In return for the free book many reviewers lose sight of who reviews are supposed to be for and they end up crossing over into a state of mind where they no longer review for fellow readers, but review for authors instead. Many will 'think' they are reviewing for themselves and for fellow readers, but if they look closely, they are not. They are dicing with words to ease the egos of authors and to inadvertently promote more sales for the author by withholding the negatives.

If this is what you want to do – write reviews in exchange for free books and leave out the honesty when it comes to the negative elements – then you are a reviewer for authors or publishers.
Once you paint yourself into that corner, fellow readers will gradually learn that your opinion is compromised. Influenced by a predilection for favouring the feelings of authors.
I would much rather put effort into wording some fair and respectful negative feedback, over gagging my honesty for the sake of somebody else's ego or sales figures.

It is just up to you, the professional critic, the professional reviewer, to decide how you want to be perceived as a critic. And I say keep it fair, keep it respectful and keep it clean, but find the words to say what you want in the process.
Try not to hit below the belt when leaving negative reviews. Although, as critics who lean towards colourful description we will always walk that knife edge. Authors are happy with emphasis on the positive, but not with emphasis on the negative, therefore each author will put differing values on what constitutes 'hitting below the belt'.

In all honesty (since honesty is what I am about here on the A&M Mayhem blog) if you want to be a book reviewer and start a blog or website, you will need to do some deep thinking on who it is that you want to review for. Especially if you are planning on accepting free books in exchange for a review.
If you review for authors, then life will be simple and carefree for you. But if you review for fellow readers, things can get a bit tricky. You need to understand that there could be repercussions in your relationships with authors and publishers, but as long as you stick with the adage 'say what you mean, don't say it mean', then you will always be able to hold the high ground and be proud of what you are doing.
In the process, you may also learn how to juggle things to keep everybody happy, even the authors and publishers.

- MM


  1. Well written. However, you seem to have forgotten one person who you might review for: yourself.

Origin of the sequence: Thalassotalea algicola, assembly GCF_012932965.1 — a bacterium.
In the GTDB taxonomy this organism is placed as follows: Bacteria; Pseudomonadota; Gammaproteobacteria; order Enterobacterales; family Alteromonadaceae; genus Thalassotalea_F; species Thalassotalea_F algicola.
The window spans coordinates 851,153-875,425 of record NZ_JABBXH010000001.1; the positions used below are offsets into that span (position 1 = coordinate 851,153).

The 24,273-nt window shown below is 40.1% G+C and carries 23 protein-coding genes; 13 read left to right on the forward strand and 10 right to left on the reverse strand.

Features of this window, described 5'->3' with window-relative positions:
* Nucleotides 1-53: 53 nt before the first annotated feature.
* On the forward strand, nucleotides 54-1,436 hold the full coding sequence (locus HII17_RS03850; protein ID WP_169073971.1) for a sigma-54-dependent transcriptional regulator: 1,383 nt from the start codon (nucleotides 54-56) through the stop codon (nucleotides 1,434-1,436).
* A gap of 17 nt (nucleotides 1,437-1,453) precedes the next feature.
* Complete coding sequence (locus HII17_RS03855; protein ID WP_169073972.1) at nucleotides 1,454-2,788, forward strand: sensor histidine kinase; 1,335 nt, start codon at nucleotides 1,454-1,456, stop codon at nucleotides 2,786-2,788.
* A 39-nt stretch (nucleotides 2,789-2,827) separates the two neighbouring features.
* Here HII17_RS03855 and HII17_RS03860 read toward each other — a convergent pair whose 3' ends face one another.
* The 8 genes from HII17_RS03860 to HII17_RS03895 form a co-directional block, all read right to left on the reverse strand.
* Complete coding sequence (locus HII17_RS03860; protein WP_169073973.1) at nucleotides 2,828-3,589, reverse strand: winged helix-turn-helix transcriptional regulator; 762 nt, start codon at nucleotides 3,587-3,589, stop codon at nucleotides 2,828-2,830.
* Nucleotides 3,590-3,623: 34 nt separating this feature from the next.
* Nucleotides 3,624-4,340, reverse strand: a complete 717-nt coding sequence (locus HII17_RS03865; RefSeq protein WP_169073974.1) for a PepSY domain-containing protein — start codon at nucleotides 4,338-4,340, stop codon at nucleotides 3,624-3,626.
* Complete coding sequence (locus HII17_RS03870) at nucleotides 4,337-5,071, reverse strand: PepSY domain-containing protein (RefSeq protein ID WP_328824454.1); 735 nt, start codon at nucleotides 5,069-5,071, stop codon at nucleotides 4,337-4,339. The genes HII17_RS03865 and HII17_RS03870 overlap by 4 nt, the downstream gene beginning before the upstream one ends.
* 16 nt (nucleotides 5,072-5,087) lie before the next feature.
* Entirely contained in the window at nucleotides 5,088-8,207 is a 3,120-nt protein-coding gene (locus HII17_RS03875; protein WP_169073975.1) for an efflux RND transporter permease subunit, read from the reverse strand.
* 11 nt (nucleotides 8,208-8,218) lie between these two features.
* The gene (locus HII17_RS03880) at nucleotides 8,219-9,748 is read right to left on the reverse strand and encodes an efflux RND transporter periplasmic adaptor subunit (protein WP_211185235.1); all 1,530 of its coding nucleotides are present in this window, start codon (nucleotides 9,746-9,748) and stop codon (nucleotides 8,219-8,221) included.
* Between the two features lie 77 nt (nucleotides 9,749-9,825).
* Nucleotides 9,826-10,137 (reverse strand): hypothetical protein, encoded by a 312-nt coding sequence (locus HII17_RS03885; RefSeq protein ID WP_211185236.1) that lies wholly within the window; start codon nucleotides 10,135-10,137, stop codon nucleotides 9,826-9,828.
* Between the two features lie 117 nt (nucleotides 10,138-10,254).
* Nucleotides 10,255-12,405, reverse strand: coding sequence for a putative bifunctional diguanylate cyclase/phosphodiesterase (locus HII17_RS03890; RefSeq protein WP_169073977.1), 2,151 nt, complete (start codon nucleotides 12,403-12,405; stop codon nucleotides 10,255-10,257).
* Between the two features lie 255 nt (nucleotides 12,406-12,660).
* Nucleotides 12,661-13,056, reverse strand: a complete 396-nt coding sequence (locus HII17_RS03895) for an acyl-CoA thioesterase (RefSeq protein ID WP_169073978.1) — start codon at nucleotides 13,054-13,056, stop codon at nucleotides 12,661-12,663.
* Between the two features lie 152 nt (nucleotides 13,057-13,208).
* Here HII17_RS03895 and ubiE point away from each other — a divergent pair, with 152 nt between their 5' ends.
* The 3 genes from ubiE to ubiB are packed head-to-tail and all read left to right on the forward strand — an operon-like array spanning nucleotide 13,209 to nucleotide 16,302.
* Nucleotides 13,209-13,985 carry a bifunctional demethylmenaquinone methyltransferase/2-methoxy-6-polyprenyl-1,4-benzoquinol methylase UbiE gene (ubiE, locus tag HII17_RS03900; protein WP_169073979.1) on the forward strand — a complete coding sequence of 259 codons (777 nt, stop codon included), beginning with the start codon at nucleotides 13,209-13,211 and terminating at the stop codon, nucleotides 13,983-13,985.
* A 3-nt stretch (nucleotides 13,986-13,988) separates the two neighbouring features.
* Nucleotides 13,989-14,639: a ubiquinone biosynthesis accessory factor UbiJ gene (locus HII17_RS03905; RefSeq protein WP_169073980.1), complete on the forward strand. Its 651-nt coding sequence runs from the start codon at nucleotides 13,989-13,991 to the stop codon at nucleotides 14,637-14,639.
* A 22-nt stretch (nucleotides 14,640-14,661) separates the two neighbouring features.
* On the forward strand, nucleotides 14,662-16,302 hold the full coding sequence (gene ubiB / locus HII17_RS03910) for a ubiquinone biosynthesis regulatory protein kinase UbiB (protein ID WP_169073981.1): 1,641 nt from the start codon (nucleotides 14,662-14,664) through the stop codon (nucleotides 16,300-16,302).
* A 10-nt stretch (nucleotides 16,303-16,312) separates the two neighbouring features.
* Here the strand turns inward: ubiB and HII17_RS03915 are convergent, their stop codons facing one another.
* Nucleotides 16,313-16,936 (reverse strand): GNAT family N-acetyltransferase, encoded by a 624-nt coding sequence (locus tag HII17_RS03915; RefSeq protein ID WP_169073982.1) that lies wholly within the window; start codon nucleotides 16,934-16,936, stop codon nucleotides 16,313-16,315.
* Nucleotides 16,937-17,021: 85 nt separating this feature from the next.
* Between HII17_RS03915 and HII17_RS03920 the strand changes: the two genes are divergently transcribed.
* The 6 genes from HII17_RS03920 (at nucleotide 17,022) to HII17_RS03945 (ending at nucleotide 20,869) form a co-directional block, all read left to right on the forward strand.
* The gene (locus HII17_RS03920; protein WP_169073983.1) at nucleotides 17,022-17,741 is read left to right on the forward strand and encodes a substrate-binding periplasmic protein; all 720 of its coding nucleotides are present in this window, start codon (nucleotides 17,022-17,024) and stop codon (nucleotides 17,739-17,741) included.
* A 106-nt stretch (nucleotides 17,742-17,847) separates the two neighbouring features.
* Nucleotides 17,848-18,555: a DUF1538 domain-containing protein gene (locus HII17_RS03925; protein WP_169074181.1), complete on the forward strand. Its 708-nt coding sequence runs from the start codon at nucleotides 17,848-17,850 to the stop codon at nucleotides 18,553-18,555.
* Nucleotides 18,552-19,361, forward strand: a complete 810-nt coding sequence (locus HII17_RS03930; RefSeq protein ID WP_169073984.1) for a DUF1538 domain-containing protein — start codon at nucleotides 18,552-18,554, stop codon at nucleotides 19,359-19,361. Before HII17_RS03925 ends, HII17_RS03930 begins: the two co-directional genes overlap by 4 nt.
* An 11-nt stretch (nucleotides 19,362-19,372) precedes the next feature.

And reviewing for yourself, while appearing very similar to reviewing for other readers, is different. And it gives you the high ground from start to finish, no matter what. You in fact are the god of your little review world.
    Reviewing for others can lead to self-censorship due to societal pressures or changing mores that you might not agree with.
    I am trying to find the balance between reviewing for myself, others and publishers [as I've joined Netgalley and now can read and review e-arcs].

    1. Hi mate,
      Yes, I see what you mean. I think my formula is a mish mash of reviewing for myself and for others all in the one bundle. I know a lot of the people who read my reviews (and I also read theirs so we kind of know all our likes and dislikes).
      When I review, I keep true to my integrity. As long as I am keeping tru to my integrity then that is the part that is reviewing for myself. the larger portion of the review is for others. I always have in mind what others like to know about a book.
      ie: I know fellow readers who don't like graphic sex or graphic violence in a book, therefore I make sure to touch on those aspects if a book contains excessive amounts of them. It helps a person decide whether they want to spend money on a book, if they know it contains things they hate.
      So, I will always be in there reviewing for myself while I am reviewing for others, and trying to not offend publishers and authors. :)

  2. What a well written piece. It annoys me that some authors expect that giving you their book ensures a good review. For me being a reviewer is all about helping the reader not the writer. If the book is good then I will give it the praise I feel it deserves


    1. Thanks very much. :)
      Yes, so annoying. The author needs to understand that it isn't personal. We don't dislike their book on purpose. I think they get so used to people telling them what they want to hear that many get surprised when someone dares to points out the flaws.